In addition to the new "Executive" typewriter, the Model D line includes a standard electric model without proportional spacing; an electric formswriter designed to speed the preparation of continuous business forms; and a new model, featuring decimal tabulation, especially designed for statistical typing.

Dictation line expands

In October, 1968, two new additions to IBM's line of dictating equipment were introduced -- the IBM "Executary" 271 dictating unit and the Model 272 transcriber. Featuring distinctive new styling and greatly improved serviceability, the new units also offered the customer more than 20 new features.

New headquarters

In the spring of 1969, ground was broken for the Office Products Division's new headquarters at Franklin Lakes, New Jersey. The new location was completed in 1971.

Magnetic card typewriter

In October, 1969, the IBM Mag Card "Selectric" Typewriter was announced. The first magnetic typing device of its kind, it operates on a unique principle enabling the secretary to capture each page of typing on Mylar-based magnetic cards identical in size to the familiar punched cards widely in use today. These cards have a capacity of 5,000 typed characters, which is equivalent to more than a full page of copy. Changes in text can be made without manually retyping the entire page. The secretary simply inserts a magnetic card into a small console placed alongside her desk and then types on the familiar keyboard of a specially engineered IBM "Selectric" Typewriter. If she makes a mistake while typing, all she needs to do is backspace and type over the error with the correct letter or word and continue typing. The recording on the card is automatically corrected.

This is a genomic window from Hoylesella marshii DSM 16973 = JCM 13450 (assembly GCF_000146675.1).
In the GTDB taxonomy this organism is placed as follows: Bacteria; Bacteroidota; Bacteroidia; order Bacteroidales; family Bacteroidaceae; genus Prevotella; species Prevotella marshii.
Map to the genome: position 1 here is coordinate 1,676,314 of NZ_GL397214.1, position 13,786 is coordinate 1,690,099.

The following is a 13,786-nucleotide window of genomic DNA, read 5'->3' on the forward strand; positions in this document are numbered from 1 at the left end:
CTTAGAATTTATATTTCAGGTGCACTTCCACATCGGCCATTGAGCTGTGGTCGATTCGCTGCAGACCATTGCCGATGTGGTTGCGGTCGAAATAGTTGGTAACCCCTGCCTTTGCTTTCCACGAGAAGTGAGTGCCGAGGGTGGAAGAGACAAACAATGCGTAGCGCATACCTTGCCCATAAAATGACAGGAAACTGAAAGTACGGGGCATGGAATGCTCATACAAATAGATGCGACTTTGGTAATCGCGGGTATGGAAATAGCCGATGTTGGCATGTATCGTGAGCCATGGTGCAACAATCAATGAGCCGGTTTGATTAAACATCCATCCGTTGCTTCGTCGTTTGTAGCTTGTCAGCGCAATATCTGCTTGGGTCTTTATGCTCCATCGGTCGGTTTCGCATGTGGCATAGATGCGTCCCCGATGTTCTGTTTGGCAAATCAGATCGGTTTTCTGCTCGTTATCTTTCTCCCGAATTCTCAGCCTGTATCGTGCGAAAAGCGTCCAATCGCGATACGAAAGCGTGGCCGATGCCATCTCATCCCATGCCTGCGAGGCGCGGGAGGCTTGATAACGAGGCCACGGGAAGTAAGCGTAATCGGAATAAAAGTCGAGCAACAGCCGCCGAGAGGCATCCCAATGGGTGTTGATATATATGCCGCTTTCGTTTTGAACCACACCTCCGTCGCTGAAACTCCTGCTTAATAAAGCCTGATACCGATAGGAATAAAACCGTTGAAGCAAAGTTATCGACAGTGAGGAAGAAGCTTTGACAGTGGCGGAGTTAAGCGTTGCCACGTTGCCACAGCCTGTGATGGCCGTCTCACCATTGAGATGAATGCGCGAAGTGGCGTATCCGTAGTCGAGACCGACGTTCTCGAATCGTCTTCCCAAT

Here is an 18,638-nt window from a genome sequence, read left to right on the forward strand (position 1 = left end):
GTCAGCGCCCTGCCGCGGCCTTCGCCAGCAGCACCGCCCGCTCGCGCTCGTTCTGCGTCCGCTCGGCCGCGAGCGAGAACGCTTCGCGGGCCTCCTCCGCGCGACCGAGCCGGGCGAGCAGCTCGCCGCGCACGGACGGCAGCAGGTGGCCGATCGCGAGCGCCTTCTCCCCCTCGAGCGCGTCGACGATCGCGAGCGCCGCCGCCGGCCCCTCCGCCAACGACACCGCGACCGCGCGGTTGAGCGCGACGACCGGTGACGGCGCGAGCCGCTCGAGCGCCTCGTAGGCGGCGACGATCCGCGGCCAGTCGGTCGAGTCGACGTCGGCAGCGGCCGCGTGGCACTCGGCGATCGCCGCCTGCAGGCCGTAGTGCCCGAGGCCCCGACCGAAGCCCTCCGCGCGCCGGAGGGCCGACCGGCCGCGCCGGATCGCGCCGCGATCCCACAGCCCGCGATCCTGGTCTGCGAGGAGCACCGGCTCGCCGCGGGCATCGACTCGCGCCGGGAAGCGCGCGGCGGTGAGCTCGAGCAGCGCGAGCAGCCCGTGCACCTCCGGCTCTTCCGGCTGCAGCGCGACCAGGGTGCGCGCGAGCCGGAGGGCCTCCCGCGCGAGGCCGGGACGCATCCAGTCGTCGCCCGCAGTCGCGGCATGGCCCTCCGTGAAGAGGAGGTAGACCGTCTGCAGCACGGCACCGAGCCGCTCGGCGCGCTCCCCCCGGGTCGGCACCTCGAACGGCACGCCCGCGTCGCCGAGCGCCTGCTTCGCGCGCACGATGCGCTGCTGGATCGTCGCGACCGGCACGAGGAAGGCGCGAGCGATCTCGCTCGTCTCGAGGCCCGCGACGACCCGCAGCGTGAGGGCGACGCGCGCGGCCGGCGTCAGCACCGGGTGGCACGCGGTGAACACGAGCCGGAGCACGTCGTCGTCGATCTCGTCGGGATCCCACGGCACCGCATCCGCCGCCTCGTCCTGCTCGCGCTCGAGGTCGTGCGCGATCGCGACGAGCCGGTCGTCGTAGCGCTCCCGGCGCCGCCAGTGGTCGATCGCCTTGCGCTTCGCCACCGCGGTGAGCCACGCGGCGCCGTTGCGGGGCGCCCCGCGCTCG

New convenience copying machine

In April, 1970, a new convenience copying machine that produces plain paper copies at the rate of 600 per hour was announced.

A compact, flat-bed console that operates from a separate 115-volt, 14-ampere power source, the new IBM Copier is designed for everyday copying applications. It has, as one of its unique features, a specially-developed photoconductor which enables the machine to provide clean copies of consistent quality on plain paper.

Another unique feature is its toner cartridge, which offers several benefits to the machine's key operator. As easy to change as a tape cassette, this container holds enough toner to last for a full month of average copy production.